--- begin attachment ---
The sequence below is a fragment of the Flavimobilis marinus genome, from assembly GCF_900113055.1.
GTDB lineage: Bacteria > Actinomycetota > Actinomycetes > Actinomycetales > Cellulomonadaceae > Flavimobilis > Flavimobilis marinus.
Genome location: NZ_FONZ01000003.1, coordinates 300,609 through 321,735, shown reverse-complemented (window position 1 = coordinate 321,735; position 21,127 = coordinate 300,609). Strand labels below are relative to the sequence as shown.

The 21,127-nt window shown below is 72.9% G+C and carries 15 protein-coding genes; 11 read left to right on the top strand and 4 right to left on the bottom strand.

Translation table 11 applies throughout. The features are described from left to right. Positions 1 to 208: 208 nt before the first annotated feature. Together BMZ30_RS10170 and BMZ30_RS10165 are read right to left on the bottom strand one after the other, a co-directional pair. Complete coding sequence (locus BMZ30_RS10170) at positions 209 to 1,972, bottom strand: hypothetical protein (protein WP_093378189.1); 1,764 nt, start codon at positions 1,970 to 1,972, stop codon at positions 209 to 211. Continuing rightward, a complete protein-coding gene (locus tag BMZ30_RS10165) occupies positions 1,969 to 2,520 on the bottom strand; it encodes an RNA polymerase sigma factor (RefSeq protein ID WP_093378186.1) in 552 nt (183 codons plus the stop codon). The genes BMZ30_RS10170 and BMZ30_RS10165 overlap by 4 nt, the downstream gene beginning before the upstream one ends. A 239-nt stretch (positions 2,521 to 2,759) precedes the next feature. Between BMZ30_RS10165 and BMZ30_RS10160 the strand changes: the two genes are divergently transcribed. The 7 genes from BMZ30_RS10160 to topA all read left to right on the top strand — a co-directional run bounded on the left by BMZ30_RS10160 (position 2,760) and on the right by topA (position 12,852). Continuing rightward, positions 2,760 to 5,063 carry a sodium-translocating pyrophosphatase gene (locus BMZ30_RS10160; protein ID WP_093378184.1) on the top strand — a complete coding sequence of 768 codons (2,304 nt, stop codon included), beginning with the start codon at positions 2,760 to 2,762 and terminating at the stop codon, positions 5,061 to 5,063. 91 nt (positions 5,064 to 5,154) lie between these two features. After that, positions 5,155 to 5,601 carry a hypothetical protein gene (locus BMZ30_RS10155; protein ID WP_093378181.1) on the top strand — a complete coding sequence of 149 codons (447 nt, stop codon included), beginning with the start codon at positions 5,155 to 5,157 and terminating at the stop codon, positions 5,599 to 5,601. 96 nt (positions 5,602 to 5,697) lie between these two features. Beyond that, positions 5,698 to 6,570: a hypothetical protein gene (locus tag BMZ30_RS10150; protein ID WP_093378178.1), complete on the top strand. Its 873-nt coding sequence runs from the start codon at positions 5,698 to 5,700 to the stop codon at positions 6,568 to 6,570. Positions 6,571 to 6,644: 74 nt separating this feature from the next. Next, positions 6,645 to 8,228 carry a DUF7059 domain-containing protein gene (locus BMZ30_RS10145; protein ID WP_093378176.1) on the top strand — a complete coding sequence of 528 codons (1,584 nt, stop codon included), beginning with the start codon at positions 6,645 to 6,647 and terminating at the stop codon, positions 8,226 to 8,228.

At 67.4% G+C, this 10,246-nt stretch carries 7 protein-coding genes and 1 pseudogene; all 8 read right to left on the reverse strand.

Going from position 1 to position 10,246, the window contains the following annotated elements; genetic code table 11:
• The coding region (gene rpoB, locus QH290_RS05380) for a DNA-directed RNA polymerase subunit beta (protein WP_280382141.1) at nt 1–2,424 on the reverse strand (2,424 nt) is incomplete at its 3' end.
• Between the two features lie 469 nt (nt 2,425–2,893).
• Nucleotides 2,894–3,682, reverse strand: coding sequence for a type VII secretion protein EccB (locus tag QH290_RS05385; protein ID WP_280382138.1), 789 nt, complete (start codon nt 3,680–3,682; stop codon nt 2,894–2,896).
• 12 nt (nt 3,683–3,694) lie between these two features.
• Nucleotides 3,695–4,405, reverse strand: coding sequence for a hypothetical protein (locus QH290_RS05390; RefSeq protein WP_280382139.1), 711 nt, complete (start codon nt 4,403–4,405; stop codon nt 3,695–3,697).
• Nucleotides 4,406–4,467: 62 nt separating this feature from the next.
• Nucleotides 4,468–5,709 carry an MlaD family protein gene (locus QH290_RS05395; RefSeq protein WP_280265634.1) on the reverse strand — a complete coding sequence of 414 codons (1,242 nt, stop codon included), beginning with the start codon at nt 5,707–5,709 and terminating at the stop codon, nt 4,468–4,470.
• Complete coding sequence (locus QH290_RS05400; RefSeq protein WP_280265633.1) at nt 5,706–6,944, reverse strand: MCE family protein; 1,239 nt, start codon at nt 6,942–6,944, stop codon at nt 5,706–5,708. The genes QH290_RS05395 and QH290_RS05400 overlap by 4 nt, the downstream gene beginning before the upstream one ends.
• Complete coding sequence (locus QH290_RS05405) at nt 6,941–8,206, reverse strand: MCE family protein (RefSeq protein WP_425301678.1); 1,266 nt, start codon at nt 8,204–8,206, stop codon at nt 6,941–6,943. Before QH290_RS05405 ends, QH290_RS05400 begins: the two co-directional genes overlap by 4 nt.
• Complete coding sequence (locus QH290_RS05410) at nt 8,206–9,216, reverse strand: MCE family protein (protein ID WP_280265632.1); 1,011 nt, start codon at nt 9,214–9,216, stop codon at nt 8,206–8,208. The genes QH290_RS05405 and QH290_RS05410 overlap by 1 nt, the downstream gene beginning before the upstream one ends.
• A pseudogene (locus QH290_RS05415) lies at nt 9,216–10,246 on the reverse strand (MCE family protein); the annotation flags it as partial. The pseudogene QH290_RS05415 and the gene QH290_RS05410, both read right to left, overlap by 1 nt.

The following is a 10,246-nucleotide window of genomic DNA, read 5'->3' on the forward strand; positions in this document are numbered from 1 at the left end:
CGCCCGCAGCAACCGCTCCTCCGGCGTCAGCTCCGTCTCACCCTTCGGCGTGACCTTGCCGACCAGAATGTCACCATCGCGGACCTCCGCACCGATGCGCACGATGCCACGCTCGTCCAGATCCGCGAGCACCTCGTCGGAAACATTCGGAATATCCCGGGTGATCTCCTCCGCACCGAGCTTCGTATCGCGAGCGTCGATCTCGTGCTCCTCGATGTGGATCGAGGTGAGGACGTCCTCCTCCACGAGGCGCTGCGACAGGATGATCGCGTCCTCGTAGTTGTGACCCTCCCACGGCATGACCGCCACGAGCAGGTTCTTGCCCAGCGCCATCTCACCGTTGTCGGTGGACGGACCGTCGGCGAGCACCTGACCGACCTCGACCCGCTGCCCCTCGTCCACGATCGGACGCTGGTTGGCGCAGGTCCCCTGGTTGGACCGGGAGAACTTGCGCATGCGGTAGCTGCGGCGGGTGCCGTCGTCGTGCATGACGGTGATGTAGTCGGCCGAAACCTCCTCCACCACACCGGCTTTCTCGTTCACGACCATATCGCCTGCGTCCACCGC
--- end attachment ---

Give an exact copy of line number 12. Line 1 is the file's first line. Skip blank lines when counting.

• Nucleotides 3,695–4,405, reverse strand: coding sequence for a hypothetical protein (locus QH290_RS05390; RefSeq protein WP_280382139.1), 711 nt, complete (start codon nt 4,403–4,405; stop codon nt 3,695–3,697).